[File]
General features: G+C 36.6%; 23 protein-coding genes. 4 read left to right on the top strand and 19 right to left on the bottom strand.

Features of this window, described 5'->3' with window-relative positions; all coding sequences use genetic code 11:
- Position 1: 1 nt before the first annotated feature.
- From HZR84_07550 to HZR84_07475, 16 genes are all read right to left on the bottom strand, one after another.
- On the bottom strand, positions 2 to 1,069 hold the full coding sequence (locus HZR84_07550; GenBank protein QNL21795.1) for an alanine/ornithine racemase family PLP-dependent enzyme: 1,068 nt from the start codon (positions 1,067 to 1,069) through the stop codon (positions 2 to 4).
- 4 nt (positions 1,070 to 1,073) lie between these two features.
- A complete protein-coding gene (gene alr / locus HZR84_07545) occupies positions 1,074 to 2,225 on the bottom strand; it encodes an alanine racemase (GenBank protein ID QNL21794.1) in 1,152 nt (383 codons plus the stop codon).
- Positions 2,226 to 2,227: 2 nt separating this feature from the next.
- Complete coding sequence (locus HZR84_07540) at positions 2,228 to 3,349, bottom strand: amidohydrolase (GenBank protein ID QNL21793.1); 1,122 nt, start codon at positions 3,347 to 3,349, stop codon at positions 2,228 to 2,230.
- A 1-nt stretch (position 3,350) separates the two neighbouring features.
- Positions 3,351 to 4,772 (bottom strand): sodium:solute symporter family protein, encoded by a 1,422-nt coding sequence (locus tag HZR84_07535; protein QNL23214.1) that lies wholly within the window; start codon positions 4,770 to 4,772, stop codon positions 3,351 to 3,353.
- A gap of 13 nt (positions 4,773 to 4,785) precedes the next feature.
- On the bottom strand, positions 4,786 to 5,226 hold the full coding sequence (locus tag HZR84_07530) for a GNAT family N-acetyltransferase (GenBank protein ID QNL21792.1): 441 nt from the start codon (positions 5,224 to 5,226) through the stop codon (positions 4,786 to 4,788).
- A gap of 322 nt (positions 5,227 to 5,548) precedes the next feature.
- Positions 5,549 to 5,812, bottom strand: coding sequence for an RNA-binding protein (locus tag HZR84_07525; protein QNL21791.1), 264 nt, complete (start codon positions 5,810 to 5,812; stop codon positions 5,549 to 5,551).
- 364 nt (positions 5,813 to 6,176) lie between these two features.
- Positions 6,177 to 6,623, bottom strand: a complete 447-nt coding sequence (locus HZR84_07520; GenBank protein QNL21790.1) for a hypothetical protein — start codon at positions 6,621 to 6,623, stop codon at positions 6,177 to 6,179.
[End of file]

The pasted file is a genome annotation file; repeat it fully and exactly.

General features: G+C 36.6%; 23 protein-coding genes. 4 read left to right on the top strand and 19 right to left on the bottom strand.

Features of this window, described 5'->3' with window-relative positions; all coding sequences use genetic code 11:
- Position 1: 1 nt before the first annotated feature.
- From HZR84_07550 to HZR84_07475, 16 genes are all read right to left on the bottom strand, one after another.
- On the bottom strand, positions 2 to 1,069 hold the full coding sequence (locus HZR84_07550; GenBank protein QNL21795.1) for an alanine/ornithine racemase family PLP-dependent enzyme: 1,068 nt from the start codon (positions 1,067 to 1,069) through the stop codon (positions 2 to 4).
- 4 nt (positions 1,070 to 1,073) lie between these two features.
- A complete protein-coding gene (gene alr / locus HZR84_07545) occupies positions 1,074 to 2,225 on the bottom strand; it encodes an alanine racemase (GenBank protein ID QNL21794.1) in 1,152 nt (383 codons plus the stop codon).
- Positions 2,226 to 2,227: 2 nt separating this feature from the next.
- Complete coding sequence (locus HZR84_07540) at positions 2,228 to 3,349, bottom strand: amidohydrolase (GenBank protein ID QNL21793.1); 1,122 nt, start codon at positions 3,347 to 3,349, stop codon at positions 2,228 to 2,230.
- A 1-nt stretch (position 3,350) separates the two neighbouring features.
- Positions 3,351 to 4,772 (bottom strand): sodium:solute symporter family protein, encoded by a 1,422-nt coding sequence (locus tag HZR84_07535; protein QNL23214.1) that lies wholly within the window; start codon positions 4,770 to 4,772, stop codon positions 3,351 to 3,353.
- A gap of 13 nt (positions 4,773 to 4,785) precedes the next feature.
- On the bottom strand, positions 4,786 to 5,226 hold the full coding sequence (locus tag HZR84_07530) for a GNAT family N-acetyltransferase (GenBank protein ID QNL21792.1): 441 nt from the start codon (positions 5,224 to 5,226) through the stop codon (positions 4,786 to 4,788).
- A gap of 322 nt (positions 5,227 to 5,548) precedes the next feature.
- Positions 5,549 to 5,812, bottom strand: coding sequence for an RNA-binding protein (locus tag HZR84_07525; protein QNL21791.1), 264 nt, complete (start codon positions 5,810 to 5,812; stop codon positions 5,549 to 5,551).
- 364 nt (positions 5,813 to 6,176) lie between these two features.
- Positions 6,177 to 6,623, bottom strand: a complete 447-nt coding sequence (locus HZR84_07520; GenBank protein QNL21790.1) for a hypothetical protein — start codon at positions 6,621 to 6,623, stop codon at positions 6,177 to 6,179.